Immanuel Kant is a name that invokes tremendous respect in the philosophical community (and great trepidation in the heart of undergraduate philosophy students) for very good reason. Kant’s The Foundation for the Metaphysics of Morals shines as one of the best examples of a skillfully crafted, and intricate theory in all of philosophy. In Metaphysics, Kant presents his famous Categorical Imperative (CI), which states, “I am never to act otherwise than so that I could also will that my maxim should become a universal law.”[7] A critical feature of categorical imperatives[8] is that they are based solely upon a priori reasoning, and have no empirical justification, nor do they consider consequences when determining what one should do. Kant argues that the categorical imperative is an objective principle, while a maxim is a subjective policy that may or may not fall in line with that principle. The categorical imperative, then, works like so; if I have a maxim that punching people in the stomach is ok, then I am promulgating the imperative that it is ok for everyone else to punch me in the stomach. (One may be reminded of Sunday school lessons where the Golden Rule was taught; “Do unto others as you would have done unto you.”) Without the a posteriori experience of first having tested this maxim out, we can quickly say that we would not will for that maxim to be a universal law, thus, we reject it on a priori grounds. But we are also to adhere to certain maxims based on the same a priori basis.

Kant develops three formulations of the CI, Formulation of Universal Law (FUL), Formulation of Humanity as an End in Itself (FEI), and the Formulation of the Kingdom of Ends (FKE). We will discuss them in turn.

The initial formulation of CI is the Formulation of Universal Law (FUL) which requires that we do only those things that we would be amenable to making a universal law. The initial plausibility of this formulation deteriorates rapidly once we consider its implications. On FUL, many intuitively permissible acts would become impermissible. The following examples are known as “false negatives:”

–       Buying pork

–       Refusing bribes

–       Freeing the slaves

–       Succoring the poor

–       Flushing the toilet

–       Lying to an axe murder

If one were to universally require these, then there would be no occasion to do these at all, so these are impermissible. But they are falsely impermissible. The problem here is that universally willing to do something that there is no occasion to do is a contradiction in conception. To wit, if one wills that refusing to buy pork become a universal law, then all of the pork suppliers will stop making pork, and thus, there would be no occasion to refuse to buy it. It causes one to will, and not to will x.

False negatives are not the only problem for FUL; there also exist false positives, or, intuitively impressible things would then become permissible. For example:

–       Buying term papers (The secret remains secret)

–       Small-time tax cheating (The government won’t fold if you don’t pay up)

–       Descendents of slaves shall be slaves (If the descendents don’t oppose it)

–       Revenge killing (If one doesn’t mind being a victim)

These maxims are “tailored” to mitigate their negative effects, and so they falsely pass the FUL.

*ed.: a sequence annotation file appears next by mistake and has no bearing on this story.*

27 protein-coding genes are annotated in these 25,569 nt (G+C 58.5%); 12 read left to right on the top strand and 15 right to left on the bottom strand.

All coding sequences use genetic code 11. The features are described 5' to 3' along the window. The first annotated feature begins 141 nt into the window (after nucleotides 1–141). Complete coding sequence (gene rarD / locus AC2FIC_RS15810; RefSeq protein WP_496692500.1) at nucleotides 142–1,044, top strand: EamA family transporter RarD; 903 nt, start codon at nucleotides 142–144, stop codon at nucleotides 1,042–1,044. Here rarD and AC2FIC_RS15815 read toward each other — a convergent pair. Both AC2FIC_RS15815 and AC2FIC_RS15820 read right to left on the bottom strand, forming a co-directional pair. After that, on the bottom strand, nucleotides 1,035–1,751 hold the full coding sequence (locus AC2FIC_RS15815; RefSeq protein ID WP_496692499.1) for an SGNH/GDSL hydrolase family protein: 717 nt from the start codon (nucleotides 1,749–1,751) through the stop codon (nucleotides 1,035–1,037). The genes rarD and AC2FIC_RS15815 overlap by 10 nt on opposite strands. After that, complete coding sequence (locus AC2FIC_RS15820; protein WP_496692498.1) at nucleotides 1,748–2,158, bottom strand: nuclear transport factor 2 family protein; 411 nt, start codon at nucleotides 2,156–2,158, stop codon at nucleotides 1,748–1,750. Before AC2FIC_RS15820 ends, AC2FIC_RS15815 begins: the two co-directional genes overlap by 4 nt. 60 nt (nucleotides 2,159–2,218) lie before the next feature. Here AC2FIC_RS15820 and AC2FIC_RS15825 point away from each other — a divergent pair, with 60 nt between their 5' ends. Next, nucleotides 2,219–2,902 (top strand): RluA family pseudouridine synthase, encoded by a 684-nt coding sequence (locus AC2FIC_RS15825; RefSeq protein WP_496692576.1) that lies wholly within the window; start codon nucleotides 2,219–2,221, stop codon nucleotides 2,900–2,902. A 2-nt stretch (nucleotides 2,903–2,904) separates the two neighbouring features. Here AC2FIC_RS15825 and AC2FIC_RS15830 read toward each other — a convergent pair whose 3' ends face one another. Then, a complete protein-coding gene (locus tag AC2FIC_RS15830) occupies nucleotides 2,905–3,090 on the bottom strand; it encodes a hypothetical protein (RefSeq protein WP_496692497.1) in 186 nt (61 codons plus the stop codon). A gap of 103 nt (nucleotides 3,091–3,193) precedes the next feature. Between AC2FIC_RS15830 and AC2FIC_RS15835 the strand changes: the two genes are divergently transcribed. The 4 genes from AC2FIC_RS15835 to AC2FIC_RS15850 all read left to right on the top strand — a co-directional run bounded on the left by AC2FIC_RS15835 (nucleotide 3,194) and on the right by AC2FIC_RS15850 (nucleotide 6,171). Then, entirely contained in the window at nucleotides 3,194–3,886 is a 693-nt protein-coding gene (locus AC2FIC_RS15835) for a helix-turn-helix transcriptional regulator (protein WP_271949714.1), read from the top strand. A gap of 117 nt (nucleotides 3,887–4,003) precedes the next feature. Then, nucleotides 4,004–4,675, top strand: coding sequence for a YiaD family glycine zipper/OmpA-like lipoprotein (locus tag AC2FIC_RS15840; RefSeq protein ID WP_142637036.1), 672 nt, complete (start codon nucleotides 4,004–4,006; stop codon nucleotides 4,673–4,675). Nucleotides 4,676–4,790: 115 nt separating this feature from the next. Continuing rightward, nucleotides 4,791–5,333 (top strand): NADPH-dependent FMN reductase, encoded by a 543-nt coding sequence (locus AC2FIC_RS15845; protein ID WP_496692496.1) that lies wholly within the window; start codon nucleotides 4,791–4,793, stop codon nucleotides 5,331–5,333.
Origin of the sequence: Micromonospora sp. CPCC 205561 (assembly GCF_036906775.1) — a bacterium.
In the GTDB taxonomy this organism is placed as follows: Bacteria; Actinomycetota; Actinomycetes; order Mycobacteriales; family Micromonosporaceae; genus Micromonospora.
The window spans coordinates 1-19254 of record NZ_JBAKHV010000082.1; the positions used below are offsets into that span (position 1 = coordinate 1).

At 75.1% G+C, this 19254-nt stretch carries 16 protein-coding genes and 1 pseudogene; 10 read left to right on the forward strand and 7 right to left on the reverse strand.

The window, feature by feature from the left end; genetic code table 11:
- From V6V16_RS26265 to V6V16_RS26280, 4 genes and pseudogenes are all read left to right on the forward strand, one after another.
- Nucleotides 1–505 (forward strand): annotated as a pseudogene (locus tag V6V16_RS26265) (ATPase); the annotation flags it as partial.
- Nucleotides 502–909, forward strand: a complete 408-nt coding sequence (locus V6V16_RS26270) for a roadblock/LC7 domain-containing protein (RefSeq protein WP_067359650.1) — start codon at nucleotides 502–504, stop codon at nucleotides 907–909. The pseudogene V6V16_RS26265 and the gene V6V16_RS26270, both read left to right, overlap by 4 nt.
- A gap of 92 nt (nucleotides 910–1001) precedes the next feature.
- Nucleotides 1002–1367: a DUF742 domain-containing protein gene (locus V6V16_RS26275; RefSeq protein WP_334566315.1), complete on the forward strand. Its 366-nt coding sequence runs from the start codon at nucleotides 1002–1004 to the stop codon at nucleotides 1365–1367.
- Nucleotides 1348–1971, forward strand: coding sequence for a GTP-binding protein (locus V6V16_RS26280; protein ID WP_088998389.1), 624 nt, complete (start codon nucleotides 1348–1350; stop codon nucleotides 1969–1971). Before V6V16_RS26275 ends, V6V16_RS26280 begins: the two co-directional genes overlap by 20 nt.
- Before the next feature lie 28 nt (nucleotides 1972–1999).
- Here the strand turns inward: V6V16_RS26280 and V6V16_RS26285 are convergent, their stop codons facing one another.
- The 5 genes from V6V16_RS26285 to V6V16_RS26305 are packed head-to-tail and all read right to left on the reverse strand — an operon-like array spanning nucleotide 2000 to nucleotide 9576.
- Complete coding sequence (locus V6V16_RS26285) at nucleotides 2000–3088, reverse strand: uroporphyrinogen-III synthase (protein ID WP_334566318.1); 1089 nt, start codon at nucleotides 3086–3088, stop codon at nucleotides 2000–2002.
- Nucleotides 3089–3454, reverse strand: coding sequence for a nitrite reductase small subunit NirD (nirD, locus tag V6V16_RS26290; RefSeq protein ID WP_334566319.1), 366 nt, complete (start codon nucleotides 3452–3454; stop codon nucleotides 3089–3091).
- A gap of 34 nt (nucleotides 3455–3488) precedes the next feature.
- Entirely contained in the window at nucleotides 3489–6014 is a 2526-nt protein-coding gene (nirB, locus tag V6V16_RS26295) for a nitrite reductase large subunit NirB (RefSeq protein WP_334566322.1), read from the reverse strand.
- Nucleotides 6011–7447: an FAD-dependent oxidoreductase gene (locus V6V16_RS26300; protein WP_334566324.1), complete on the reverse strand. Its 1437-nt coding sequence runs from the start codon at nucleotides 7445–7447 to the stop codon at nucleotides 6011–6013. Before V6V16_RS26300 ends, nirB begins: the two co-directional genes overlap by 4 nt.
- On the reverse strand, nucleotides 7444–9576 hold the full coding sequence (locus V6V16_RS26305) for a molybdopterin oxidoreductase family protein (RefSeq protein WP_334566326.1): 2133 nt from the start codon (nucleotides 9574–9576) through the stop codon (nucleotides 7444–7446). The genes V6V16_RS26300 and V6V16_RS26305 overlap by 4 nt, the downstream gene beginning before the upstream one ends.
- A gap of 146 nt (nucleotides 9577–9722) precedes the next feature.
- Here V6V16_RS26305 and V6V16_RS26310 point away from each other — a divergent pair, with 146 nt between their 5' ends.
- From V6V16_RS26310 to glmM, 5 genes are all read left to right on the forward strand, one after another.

A potential solution to the false negative problem proposed by Christine Korsgaard utilizes two types of tests to determine if the act would remain counterintuitively impermissible; the logical contradiction test, and the practical contradiction test. The former test suggests that the universalization of the maxim is logically impossible (like the pork example). The latter suggests that a maxim may be self-defeating if universalized. Korsgaard chooses to apply the practical contradiction test because while the maxim may become self-defeating, the practical purpose of the maxim is still achieved, and therefore is permissible.[9] While this approach technically vindicates Kant from the trouble of false negatives, it does nothing to help with the false positives! It is important to note the necessity of adding an entire “testing methodology” to FUL in order to rescue it from its myriad false implications.

In order to save Kant from the false positives problem, we must move on to FEI. The key quotation that drives this formulation is this, “Treat humanity, whether in your own person or that of another, always at the same time as an end itself, and never merely as a means.”[10] Here, we see that we have perfect duties to ourselves, and to others. To treat a person as an end in themselves is a way of acquiring their consent to your action. A person cannot consent to your maxim of using them as a means if you hide that maxim from them, but if you are open about your intentions and do not practice deception, then they can give their consent to your maxim, making the exchange permissible. In this case, acts that treat humans as mere means, and involve coercion or deception, are always wrong. This, then, vindicates Kant from the false positives problem because no one is being treated as a means, and their consent is obtained before the exchange takes place. So in the case of the purchased term paper, if you were honest about the fact that you had purchased the paper, and the professor accepts it anyway, the act becomes justified, and permissible. This may strike many rational individuals as a very implausible ad hoc device aimed at saving Kant. To wit, this formulation says that so long as coercion or deception are not involved, then otherwise morally impermissible acts become permissible. Intuition informs us that simply because there is bilateral consent to some immoral act, that act does not become de facto moral.

The final formulation is a sort of marriage between FUL, and FEI. It is a hypothetical contract wherein all agents are rational actors that agree to treat all other agents as ends in themselves, and to act only on those maxims that are universal laws. This theory seems to be a successful attempt at presenting a plausible formulation of CI, that is, until one recalls that FKE is entirely hypothetical, and requires that all agents in such a kingdom be fully rational. In short, it is not a plausible formulation for the real world.